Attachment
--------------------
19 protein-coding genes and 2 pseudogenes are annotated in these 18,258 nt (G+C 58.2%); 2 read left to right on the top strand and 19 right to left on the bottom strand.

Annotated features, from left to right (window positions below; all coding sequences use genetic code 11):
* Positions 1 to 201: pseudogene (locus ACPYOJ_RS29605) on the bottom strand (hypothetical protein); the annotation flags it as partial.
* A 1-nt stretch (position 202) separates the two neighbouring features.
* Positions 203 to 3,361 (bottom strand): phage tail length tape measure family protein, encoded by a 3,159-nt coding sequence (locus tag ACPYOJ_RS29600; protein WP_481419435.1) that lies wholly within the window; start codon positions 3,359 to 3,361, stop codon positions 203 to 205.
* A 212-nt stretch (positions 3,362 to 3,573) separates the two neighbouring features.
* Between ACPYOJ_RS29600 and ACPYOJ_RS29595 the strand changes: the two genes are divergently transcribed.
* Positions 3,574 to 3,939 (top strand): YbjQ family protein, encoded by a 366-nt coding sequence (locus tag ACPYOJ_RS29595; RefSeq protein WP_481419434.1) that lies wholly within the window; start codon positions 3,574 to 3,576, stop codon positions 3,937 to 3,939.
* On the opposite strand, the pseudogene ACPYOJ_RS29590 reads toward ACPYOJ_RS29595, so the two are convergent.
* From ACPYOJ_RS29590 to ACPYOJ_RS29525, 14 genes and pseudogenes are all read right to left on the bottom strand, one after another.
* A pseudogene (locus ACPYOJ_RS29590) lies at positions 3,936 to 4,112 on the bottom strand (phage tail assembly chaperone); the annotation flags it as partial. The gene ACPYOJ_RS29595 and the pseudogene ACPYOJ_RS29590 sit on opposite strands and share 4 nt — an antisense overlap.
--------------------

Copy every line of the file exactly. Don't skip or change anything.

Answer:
19 protein-coding genes and 2 pseudogenes are annotated in these 18,258 nt (G+C 58.2%); 2 read left to right on the top strand and 19 right to left on the bottom strand.

Annotated features, from left to right (window positions below; all coding sequences use genetic code 11):
* Positions 1 to 201: pseudogene (locus ACPYOJ_RS29605) on the bottom strand (hypothetical protein); the annotation flags it as partial.
* A 1-nt stretch (position 202) separates the two neighbouring features.
* Positions 203 to 3,361 (bottom strand): phage tail length tape measure family protein, encoded by a 3,159-nt coding sequence (locus tag ACPYOJ_RS29600; protein WP_481419435.1) that lies wholly within the window; start codon positions 3,359 to 3,361, stop codon positions 203 to 205.
* A 212-nt stretch (positions 3,362 to 3,573) separates the two neighbouring features.
* Between ACPYOJ_RS29600 and ACPYOJ_RS29595 the strand changes: the two genes are divergently transcribed.
* Positions 3,574 to 3,939 (top strand): YbjQ family protein, encoded by a 366-nt coding sequence (locus tag ACPYOJ_RS29595; RefSeq protein WP_481419434.1) that lies wholly within the window; start codon positions 3,574 to 3,576, stop codon positions 3,937 to 3,939.
* On the opposite strand, the pseudogene ACPYOJ_RS29590 reads toward ACPYOJ_RS29595, so the two are convergent.
* From ACPYOJ_RS29590 to ACPYOJ_RS29525, 14 genes and pseudogenes are all read right to left on the bottom strand, one after another.
* A pseudogene (locus ACPYOJ_RS29590) lies at positions 3,936 to 4,112 on the bottom strand (phage tail assembly chaperone); the annotation flags it as partial. The gene ACPYOJ_RS29595 and the pseudogene ACPYOJ_RS29590 sit on opposite strands and share 4 nt — an antisense overlap.